This invention relates to specialized amplifier systems for musical instrumentation, particularly for guitars, although its use is not limited thereto.

In performing contemporaneous popular music such as rock music, blues and the like, wherein the ensemble includes an electric lead instrument such as a guitar which at times may be playing a "background" or chordal line and, at other times, a solo or lead line, it has become customary for such instrument to be amplified differently for these two modes. In addition, it has been customary to provide for reverberation in either of these two modes. The solo line is normally referred to as the lead mode and the chordal line is normally referred to as the rhythm mode and for consistency, these terms will be used herein.

The rhythm mode refers to amplification which produces a relatively "clean" sound for the instrument in question, i.e., one which is free or substantially free of distortion; and the lead mode refers to amplification involving distortion of the sound of the instrument.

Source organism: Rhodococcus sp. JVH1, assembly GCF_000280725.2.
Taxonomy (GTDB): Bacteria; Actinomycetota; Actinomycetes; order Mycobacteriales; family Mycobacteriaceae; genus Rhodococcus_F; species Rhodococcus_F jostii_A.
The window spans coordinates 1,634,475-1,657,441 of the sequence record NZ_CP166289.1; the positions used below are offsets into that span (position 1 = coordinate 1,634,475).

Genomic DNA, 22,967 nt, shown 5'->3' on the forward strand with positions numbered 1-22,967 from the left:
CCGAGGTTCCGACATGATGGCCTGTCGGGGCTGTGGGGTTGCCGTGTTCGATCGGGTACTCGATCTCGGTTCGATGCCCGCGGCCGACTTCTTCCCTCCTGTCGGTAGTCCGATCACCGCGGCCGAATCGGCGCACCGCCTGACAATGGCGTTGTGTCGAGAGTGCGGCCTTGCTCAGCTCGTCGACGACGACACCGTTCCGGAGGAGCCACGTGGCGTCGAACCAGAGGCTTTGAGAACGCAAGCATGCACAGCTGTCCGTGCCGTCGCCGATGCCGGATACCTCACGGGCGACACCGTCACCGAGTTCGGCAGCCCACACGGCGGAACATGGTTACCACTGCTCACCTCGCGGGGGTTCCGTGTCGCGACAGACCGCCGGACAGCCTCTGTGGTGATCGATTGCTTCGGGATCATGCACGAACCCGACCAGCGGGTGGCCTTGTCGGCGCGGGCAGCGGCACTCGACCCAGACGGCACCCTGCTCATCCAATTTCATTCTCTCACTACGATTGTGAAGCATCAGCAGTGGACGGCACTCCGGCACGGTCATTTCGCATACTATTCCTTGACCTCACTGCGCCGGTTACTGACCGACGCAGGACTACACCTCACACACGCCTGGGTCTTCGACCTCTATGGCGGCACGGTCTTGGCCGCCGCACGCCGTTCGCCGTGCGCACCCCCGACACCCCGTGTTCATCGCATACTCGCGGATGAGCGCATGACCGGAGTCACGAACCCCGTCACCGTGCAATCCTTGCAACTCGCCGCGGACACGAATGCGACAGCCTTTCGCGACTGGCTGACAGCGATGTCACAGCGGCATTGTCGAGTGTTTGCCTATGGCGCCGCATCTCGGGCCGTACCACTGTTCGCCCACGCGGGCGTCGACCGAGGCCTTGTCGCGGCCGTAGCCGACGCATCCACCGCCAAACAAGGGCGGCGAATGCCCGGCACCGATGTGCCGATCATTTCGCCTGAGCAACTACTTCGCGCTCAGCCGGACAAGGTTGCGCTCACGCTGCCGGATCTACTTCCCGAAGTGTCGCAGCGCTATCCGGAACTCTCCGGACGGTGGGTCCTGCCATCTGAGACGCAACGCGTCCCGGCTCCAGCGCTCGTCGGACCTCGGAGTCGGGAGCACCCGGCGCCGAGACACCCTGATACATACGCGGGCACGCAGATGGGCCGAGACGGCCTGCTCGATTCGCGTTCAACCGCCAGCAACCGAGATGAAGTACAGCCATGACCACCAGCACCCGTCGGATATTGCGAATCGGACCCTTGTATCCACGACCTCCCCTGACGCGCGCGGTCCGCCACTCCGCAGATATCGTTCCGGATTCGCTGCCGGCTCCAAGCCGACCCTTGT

In the prior art, as exemplified for example by FIG. 1 of this application, the amplifier system comprises a series of cascaded amplifier stages for the rhythm mode and providing a "Volume I" potentiometer control at or near the input end of the cascaded stages and a "Master I" potentiometer control at the output of the final stage of the rhythm mode cascade. The amplifier system is switchable to the lead mode by switching in a further, distortion amplifier stage to the rhythm mode cascaded stages (while switching out the "Master I" control), such further stage having a "lead drive" potentiometer control at the input to the distortion stage and a "lead master" potentiometer control as the output of the distortion stage. As is conventional, the distortion stage comprises one or more high gain amplifiers operated non-linearly to provide generation of a composite signal in which half or more of the signal content may be distortion products (mostly even harmonics together with a substantial amount of odd harmonics).